When I read Alan Barber’s piece at Common Dreams, Share of Bad Jobs Has Risen Since 1979, what popped into my head, just because of the shared words, was the 1969 release by Creedence Clearwater Revival, “Bad Moon Rising.” Ten years after that release, according to Barber’s article, “bad jobs” began rising. And in the decades since, that rise has continued.
Almost one-fourth of U.S. workers are in a bad job, according to a new report from the Center for Economic and Policy Research (CEPR). Despite substantial increases in the education, age, and quantity and quality of technology over the last three decades, the share of workers with a ‘bad job’ has risen since 1979, the CEPR researchers concluded. …
The main driver of the rise in bad jobs, the report argues, was the systematic decline in workers’ bargaining power since the end of the 1970s.
A recent article by Ian Welsh, Some basics on the economy, provides some scary context.
1) the majority of new jobs are bad.
2) the economy has still not recovered all lost jobs, either in absolute #s or as a percentage of the population
3) so there are fewer jobs, and what new jobs have been created are worse. They pay worse.
4) The upper middle class job market has recovered, which is why those folks are no longer panicking and are telling you that the economy isn’t so bad as all that.
5) the failure to force the rich to take their losses and to break up the banks means that the same people who caused the 2007/8 financial crisis still control the economy and the government. …
11) the wealth of the rich and major corporations has recovered and in many countries exceeded its prior highs …
13) For people earning less than about 80K, the economy never really recovered.
14) If you’re out of work more than 2 months your odds of getting another job drop through the floor. If you do get one, odds are it will pay much less than your previous job. …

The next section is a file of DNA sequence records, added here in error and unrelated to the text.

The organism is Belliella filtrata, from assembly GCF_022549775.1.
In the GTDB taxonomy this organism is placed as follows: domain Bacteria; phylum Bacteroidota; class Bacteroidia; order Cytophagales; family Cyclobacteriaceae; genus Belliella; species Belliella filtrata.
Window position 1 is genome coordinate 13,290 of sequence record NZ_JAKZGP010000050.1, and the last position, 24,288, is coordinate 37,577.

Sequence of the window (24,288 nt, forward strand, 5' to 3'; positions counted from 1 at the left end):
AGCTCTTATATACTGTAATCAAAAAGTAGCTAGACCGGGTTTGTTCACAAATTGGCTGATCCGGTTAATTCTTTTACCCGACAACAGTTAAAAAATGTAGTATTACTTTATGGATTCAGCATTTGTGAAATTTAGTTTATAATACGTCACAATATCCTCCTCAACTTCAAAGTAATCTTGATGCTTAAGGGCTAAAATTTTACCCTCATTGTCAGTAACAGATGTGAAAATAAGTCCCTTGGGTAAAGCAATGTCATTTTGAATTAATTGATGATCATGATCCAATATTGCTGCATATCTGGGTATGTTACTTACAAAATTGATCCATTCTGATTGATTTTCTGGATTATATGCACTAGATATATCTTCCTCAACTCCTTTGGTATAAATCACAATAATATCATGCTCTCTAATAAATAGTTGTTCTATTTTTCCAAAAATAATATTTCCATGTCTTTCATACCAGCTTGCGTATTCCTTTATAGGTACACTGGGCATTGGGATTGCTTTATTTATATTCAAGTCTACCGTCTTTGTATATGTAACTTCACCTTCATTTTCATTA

17) Wages are being systematically broken in the developed world …
19) Stirling Newberry says, and I agree, that none of this is stable, but it will last as long as the majority of the baby boom, the silents and a good chunk of the Xers still think they can hang on to their little piece of the pie, and screw everyone else. It will most likely break down in 2020/24, which is when the demographics turn. …
20) The economic numbers you hear don’t mean squat. Headline inflation does not matter, ask yourself instead ‘what are my fixed expenses?’ …
21) The money the Fed floods into the financial markets (quantitative easing, among others) is mostly NOT getting to ordinary people … .
For other equally as unsurprising but still scary and depressing information, check out:
From Real World Economics Review, For average hours worked per person annually in employment the USA ranks 22nd out of 30, and also from RWER, For ratio of female to male income the USA ranks 12th out of 30.
See also, at Common Dreams, Gar Smith’s Politics and Plutocrats: A Parade of Inequality.
Earth’s richest 1,000 individuals now control as much wealth as the poorest 2.5 billion people on the planet. This super elite uses its vast wealth to control the media, influence politicians, and bend laws to their favor. In the US, the wealthy dominate our government: 47 percent of US representatives are millionaires, as are 67 percent of US senators. The Center for Responsive Politics reports Congressional wealth has increased 11 percent between 2009 and 2011.
So, as this and related information trickles down to more and more people, what should we expect? As more and more people find themselves in “bad jobs,” and their experience tells them there is no real hope that will change, what will they do?
Maybe something like this (from Bad Moon Rising):
I see the bad moon arising.
I see trouble on the way.
I see earthquakes and lightnin’.
I see bad times today.